For anyone that has ever had to drive between any town near the shore out to the Delaware Memorial Bridge and back, you know how agonizingly brutal that trip can be.

Chances are, you would use Route 40 to get from Mays Landing out to Salem. And for anyone that has ever been stuck behind a truck on that road, you know that 45-mile-long drive can seem like an eternity.

Two lanes, limited spots to pass slow-moving vehicles, several red lights, and not much to look at.

But had the Route 60 Freeway been built, all of that would be much different today.

Route 40 in Salem County NJ - Photo: Google Maps
Route 40 in Salem County NJ - Photo: Google Maps

As the story goes, seeing how the state was rapidly growing, officials in Trenton mapped out a rather elaborate plan to build numerous limited-access highways in the early 1960s.

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One of those proposed highways was Route 60, which would have been built between the Delaware Memorial Bridge and Ocean City.

Here's where it would have been:

  • Coming off of the Delaware Memorial Bridge, Route 60 would have paralleled much of Route 40.
  • Once in Cumberland County, Route 60 would have run concurrently with Route 55 (Route 55 would have been called "55 and 60" today around Vineland and Millville).
  • From there, it appears Route 60 would have eventually crossed Route 50 (which was also supposed to be a freeway -- more on that in future blogs), then crossed over a proposed Route 9 Expressway (explained in future writings) somewhere just north of the Great Egg Harbor Bridge on the Parkway, and then eventually ending somewhere in Ocean City.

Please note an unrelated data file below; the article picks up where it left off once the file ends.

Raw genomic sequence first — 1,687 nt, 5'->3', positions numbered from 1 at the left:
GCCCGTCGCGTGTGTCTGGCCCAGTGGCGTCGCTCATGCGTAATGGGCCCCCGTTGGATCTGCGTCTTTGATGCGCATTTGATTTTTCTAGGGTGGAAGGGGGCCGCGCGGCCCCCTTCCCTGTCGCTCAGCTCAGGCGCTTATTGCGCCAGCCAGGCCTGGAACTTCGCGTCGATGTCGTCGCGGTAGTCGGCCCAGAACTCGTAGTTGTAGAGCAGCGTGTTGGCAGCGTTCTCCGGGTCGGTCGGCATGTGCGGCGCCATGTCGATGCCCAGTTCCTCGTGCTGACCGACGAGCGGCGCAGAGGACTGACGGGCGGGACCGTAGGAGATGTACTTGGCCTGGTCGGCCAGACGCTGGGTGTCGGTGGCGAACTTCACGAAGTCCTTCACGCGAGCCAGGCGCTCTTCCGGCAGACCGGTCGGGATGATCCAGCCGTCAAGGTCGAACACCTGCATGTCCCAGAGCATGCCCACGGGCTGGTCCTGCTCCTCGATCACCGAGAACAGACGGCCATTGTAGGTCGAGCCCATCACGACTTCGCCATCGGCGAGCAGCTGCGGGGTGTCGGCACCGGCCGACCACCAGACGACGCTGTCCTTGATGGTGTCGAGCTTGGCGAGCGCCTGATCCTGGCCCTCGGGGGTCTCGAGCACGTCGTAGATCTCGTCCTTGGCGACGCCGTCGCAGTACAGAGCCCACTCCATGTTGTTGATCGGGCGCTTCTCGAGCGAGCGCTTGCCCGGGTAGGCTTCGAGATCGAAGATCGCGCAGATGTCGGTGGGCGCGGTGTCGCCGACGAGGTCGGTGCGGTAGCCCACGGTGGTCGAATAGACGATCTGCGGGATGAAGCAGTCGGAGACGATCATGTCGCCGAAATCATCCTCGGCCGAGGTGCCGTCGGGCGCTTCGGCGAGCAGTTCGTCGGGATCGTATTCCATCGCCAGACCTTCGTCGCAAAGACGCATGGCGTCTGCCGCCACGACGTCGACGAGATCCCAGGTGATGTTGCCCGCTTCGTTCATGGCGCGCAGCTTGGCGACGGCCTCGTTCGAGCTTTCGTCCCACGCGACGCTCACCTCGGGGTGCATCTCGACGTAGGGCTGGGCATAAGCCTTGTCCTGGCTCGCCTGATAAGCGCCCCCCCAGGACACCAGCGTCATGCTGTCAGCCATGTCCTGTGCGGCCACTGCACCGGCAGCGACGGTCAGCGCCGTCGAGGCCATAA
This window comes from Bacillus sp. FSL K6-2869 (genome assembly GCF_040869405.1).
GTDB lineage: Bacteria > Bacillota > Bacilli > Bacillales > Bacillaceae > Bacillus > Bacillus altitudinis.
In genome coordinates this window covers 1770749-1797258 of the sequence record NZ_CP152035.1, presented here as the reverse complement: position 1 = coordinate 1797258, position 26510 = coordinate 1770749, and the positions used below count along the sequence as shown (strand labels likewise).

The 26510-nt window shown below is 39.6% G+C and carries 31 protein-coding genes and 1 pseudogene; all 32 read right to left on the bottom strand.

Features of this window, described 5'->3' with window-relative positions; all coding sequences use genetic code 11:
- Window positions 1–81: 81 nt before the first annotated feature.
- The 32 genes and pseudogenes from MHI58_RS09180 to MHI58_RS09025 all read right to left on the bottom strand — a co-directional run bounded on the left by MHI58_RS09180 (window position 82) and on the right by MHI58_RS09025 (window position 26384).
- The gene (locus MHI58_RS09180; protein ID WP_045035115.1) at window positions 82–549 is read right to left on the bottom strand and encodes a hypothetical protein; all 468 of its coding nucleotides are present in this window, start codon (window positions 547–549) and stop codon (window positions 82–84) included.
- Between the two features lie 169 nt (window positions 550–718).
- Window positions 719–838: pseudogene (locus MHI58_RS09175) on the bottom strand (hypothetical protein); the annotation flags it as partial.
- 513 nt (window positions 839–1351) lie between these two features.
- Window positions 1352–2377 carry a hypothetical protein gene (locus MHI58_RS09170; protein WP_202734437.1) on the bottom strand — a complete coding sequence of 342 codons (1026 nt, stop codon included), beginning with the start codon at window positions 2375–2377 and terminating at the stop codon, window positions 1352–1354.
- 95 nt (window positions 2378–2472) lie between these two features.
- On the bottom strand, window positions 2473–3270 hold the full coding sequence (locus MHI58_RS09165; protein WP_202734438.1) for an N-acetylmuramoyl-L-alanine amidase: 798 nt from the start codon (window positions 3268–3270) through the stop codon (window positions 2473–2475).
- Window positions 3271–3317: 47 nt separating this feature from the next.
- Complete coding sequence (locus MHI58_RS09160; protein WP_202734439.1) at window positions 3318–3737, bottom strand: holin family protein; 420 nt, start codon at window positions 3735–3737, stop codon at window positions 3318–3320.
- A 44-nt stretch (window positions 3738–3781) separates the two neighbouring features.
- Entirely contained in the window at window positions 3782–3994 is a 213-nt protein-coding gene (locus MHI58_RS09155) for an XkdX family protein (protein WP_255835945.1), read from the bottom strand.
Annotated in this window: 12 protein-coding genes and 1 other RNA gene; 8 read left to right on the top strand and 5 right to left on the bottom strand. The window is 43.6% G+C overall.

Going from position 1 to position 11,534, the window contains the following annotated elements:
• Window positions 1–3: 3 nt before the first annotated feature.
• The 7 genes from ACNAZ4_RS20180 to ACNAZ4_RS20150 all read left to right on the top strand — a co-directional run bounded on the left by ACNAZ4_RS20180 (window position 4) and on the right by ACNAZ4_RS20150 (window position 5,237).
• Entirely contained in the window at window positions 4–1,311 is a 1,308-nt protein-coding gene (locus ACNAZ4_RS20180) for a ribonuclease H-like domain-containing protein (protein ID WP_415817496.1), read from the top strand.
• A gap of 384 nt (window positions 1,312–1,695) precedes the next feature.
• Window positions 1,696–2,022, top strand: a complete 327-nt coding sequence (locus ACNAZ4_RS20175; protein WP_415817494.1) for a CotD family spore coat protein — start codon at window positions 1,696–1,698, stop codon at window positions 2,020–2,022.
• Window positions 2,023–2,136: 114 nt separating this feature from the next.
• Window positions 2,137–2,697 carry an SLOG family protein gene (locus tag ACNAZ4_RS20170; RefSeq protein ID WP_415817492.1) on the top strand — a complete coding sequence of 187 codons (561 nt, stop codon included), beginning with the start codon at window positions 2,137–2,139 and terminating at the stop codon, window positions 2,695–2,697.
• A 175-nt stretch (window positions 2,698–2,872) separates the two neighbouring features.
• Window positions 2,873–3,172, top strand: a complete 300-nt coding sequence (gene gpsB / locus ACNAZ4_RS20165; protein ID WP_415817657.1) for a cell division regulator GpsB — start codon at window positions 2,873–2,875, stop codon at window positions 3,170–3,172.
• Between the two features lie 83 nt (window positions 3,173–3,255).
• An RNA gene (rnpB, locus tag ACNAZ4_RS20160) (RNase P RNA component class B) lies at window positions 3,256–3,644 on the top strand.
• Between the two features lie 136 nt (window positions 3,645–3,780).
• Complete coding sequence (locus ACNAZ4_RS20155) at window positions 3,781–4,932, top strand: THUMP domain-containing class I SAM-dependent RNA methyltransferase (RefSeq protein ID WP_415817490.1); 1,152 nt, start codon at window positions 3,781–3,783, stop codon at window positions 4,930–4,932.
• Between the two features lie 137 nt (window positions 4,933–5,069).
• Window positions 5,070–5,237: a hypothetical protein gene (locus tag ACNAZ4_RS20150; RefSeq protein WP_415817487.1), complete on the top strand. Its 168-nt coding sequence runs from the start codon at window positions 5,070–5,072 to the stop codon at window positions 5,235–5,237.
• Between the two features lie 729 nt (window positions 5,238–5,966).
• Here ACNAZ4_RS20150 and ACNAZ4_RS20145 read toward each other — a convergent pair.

I have not been able to find a map of the proposed route, but I'm guessing that maybe the Route 60 Freeway would have been somewhere to the north of where Route 49 is today between Millville and Corbin City (and Route 49 was also supposed to be a freeway).

According to, the nearly 59-mile-long road would have cost $116 million back then.

Obviously, Route 60 was never built. Once the Atlantic City Expressway opened, it more or less served the same area, so it didn't make sense to move forward with the freeway.

However, to this day, the project is not officially dead. The NJDOT has never formally killed the project.

In 2007, there was a brief push to develop a freeway to directly connect Bridgeton to Route 55.

Exit 29 for Bridgeton off of Route 55 in Cumberland County NJ - Photo: Google Maps
Exit 29 for Bridgeton off of Route 55 in Cumberland County NJ - Photo: Google Maps

Three years later, the thought of reviving the entire Route 60 project to spur greater development across deep South Jersey was kicked-around, but that's about as far as it got.

So, it is possible that Route 60 will be built one day?

It seems highly unlikely, especially since the NJDOT doesn't even have an interest in connecting Route 55 to the Garden State Parkway, let alone building an entirely new highway.

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